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WHEN I first began to collect materials for this work it was my intention to divide the book into two parts. Of these I intended the first to be concerned only with the facts of animal intelligence, while the second was to have treated of these facts in their relation to the theory of Descent. Finding, however, as I proceeded, that the material was too considerable in amount to admit of being comprised within the limits of a single volume, I bave made arrangements with the publishers of the International Scientific Series? to bring out the second division of the work as a separate treatise, under the title Mental Evolution. This treatise I hope to get ready for

press within a year or two.

My object in the work as a whole is twofold. First, I have thought it desirable that there should be something resembling a text-book of the facts of Comparative Psychology, to which men of science, and also metaphysicians, may turn whenever they may have occasion to acquaint themselves with the particular level of intelligence to which this or that species of animal attains. Hitherto the endeavour of assigning these levels has been almost exclusively in the hands of popular writers; and as these have, for the most part, merely strung together, with discrimination more or less inadequate, innumerable anec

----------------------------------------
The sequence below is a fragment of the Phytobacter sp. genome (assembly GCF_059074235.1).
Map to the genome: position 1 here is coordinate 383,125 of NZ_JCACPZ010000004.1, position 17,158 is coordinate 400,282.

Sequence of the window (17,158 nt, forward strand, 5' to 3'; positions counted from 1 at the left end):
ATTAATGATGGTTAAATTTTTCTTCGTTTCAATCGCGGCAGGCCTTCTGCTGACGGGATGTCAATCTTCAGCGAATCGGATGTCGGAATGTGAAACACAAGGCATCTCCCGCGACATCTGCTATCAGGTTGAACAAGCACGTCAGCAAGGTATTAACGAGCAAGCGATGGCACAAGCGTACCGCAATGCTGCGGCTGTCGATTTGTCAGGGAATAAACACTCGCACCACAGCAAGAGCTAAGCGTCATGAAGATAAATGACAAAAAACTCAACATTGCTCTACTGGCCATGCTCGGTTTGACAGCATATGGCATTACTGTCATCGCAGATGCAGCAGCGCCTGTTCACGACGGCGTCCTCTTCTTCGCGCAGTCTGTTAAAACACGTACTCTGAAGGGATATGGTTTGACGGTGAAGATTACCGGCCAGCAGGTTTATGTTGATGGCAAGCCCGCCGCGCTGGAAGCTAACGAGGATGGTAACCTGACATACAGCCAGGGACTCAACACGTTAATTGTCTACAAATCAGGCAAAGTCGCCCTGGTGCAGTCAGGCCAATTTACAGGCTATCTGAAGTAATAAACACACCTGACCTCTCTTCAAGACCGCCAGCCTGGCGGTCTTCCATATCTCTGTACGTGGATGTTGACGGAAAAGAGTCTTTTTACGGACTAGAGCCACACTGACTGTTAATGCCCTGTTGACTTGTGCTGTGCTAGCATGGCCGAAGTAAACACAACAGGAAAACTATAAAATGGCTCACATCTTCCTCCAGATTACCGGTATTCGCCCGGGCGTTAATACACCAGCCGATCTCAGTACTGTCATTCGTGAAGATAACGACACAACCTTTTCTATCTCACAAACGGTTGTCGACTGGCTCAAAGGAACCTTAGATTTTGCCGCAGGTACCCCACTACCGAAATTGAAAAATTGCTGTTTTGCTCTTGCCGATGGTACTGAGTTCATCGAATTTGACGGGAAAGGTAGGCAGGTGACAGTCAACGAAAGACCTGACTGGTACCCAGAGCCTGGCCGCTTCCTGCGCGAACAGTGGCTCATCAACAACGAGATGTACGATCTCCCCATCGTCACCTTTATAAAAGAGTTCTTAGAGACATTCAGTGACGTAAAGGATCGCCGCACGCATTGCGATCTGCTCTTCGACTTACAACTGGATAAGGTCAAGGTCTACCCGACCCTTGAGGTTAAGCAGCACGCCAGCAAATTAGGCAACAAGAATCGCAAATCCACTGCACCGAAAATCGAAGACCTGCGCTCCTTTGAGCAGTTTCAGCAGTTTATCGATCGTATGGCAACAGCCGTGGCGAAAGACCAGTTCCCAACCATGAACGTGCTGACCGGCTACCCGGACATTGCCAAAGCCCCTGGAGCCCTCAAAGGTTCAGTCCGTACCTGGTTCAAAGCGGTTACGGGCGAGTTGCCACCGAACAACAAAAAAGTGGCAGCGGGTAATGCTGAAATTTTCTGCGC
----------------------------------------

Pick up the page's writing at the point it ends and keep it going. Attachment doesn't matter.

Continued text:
dotes of the display of animal intelligence, their books are valueless as works of reference. So much, indeed, is this the case, that Comparative Psychology has been virtually excluded from the hierarchy of the sciences. If we except the methodical researches of a few distinguished naturalists, it would appear that the phenomena of mind in animals, having constituted so much and so long the theme of unscientific authors, are now considered wellnigh unworthy of serious treatment by scientific methods. But it is surely needless to point out that the phenomena which constitute the subject-matter of Comparative Psychology, even if we regard them merely as facts in Nature, have least as great a claim to accurate classification as those phenomena of structure which constitute the subject-matter of Comparative Anatomy. Leaving aside, therefore, the reflection that within the last twenty years the facts of animal intelligence have suddenly acquired a new and profound importance, from the proved probability of their genetic continuity with those of human intelli gence, it would remain true that their systematic arrangeinent is a worthy object of scientific endeavour. This, then, has been my first object, which, otherwise stated, amounts merely to passing the animal kingdom in review in order to give a trustworthy account of the grade of psychological development which is presented by each group.